Having released upbeat sugar-glossed satire of modern age consumerism, ‘plastic world’, to the menacing politically-charged rap ‘bangkok’ previously, Thai visionary singer-producer Pyra is determined to provoke thinking and drive positive social change through all aspects of her art. With crafting her own futuristic style, Dystopian Pop, the genre-bending mix embraces an extensive range of musical styles to address apocalyptic socio-issues head-on in a fresh, stout-hearted, and eccentric manner.
Pyra recently shuddered the world with her undaunted Asian Women Empowerment of a latest smash single, ‘yellow fever’ featuring Asia’s pre-eminent female Hip Hop figures, Ramengvrl (Indonesia) and Yayoi Daimon (Japan). The Asian-feminist anthem has proved Pyra’s unwavering valiant stance amongst the global issue of inequality.
Popwire had the pleasure of speaking with Pyra recently in line with the release of ‘yellow fever’.
Hi Pyra, how are you? Thanks for taking the time to do this!
‘yellow fever’ is the anthem of now and it couldn’t have come at a better time! While we know it’s all about rallying the world to see Asian women in a new light, could you share with us in your own words what the single is about?
The single is summed in one line quoted in the lyrics: Please stop fetishizing Asian bodies. Everything else, music and visual, is a fun and eccentric expression that supports the message. Hypersexualization of Asian women has always been here with us since forever but there’s not many people who speak up about it. There’s never a better time for us to do so than now.
We loved that you joined forces with heavy weight music champions of female empowerment. How did the collaboration of you, Ramengvrl and Yayoi Daimon come about for this track?
Ramen’s team reached out to me initially for a feature on her track ‘Foreign’. At that time, I was planning to reach out to her for a feature on ‘yellow fever’, so I guess this is the work of our manifestation. For Yayoi Daimon, I met her producer, Vivi, two years ago in Tokyo. Their all-female crew were making femme-focused content and Yayoi is a self-proclaimed feminist artist, so this is definitely a perfect fit. I asked Vivi to connect me to Daimon for the feature.
There are many elements to take in this one track that covers not just Asian fetishisation, but also racial blindness and cultural appropriation. What was the production process like for this, especially with how both Ramengvrl and Yayoi Daimon are based in different parts of Asia as well.
‘yellow fever’ was written and produced in Feb 2020 in Thailand with my Grammy-nominated team of producer and writers who flew in to finish my coming album. The track itself was written and recorded in a day. The team I got is mad crazy. There were some days where we finished 4 tracks. The efficiency and teamwork was beyond what you think is possible. I invited Ramengvrl and Yayoi Daimon for a feature later in Dec 2020. Ramengvrl wrote her own while my team and I wrote Daimon’s verse.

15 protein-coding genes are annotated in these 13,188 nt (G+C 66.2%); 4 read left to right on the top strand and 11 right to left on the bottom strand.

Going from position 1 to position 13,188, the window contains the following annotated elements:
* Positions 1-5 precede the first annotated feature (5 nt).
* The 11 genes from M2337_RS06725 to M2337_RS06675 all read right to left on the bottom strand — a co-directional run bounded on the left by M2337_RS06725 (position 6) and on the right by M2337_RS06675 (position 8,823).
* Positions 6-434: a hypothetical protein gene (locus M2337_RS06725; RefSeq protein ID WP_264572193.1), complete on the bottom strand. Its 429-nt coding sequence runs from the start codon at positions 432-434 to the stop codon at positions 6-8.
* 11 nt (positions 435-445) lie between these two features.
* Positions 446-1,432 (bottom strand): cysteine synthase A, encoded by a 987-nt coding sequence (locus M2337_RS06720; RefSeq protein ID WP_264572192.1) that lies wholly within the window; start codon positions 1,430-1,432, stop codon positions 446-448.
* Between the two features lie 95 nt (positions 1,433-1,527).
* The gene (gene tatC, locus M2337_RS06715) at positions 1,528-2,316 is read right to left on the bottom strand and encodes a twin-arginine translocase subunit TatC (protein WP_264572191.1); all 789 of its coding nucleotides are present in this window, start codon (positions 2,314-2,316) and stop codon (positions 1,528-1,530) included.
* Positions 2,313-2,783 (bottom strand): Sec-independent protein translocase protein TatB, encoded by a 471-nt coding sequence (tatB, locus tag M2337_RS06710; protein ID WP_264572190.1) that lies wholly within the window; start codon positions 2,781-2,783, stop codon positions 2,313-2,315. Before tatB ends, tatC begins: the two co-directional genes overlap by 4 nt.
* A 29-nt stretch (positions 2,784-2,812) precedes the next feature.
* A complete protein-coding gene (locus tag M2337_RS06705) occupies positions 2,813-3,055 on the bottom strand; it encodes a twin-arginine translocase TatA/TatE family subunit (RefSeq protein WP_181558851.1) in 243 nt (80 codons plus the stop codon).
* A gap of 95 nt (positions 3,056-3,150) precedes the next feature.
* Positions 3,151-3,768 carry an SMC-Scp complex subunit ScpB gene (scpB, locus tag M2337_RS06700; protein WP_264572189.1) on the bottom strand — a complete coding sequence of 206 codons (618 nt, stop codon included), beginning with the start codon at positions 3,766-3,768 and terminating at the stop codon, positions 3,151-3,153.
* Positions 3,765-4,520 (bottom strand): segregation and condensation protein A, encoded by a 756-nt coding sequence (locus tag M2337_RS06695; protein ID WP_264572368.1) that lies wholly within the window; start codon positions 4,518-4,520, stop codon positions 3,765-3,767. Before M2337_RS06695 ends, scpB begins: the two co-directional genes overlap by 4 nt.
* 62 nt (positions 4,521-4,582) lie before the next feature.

There’s also an accompanying video that’s so bold and unforgettable. We loved that it was full-on reigning female supremacy. Break it down for us what was going on in the music video?
It’s a parallel world dominated by women. Guess you can call it ‘matriarchy’. The VDO started off with me (as tour guide) leading tourists into a soap house in which I, secretly own (as mama-san). But instead of getting some asian happy endings, they get exactly the opposite. Let me explain no further. Watch it and leave a comment so I can know what you think!
Could you tell us what’s your definition of Dystopian Pop?
Dystopian Pop is the term I coined for the music I make. The reason why I choose to call my music “dystopian pop” is because:
1) It’s genre-defying (meaning there’s no particular genre this body of work could fit in)
2) What glues them all together is the message (of bettering the world) rather than sonic qualities.
Now that the world is opening up again soon, are you planning to start some form of an all-female empowerment riot (concert)?
I’m partnering up with ASAP Bangkok, a new hip-hop club in town, to host a fundraising event for the AAPI hate crime in the US.
As much as ‘Yellow Fever’ is about feminism, the overarching topic of my coming album is about equality. I believe change will only come when the world is more inclusive–a world where no one is left behind. It’s not just women who should be leading the movement, but it’s everyone including men and the LGBTQIA+ community as well. As long as we see eye-to-eye on the importance of promoting equality, everyone is more than welcome to join the force.
Change won’t come by me and a few of my friends acting on our own. We need everybody in and that includes you. I hear many people complaining about how their society sucks, but the truth is, we are THAT society. If you want change, you have to start from yourself and move on to empowering those around you. As cliché as this may sound: Be the change you want to see in the world.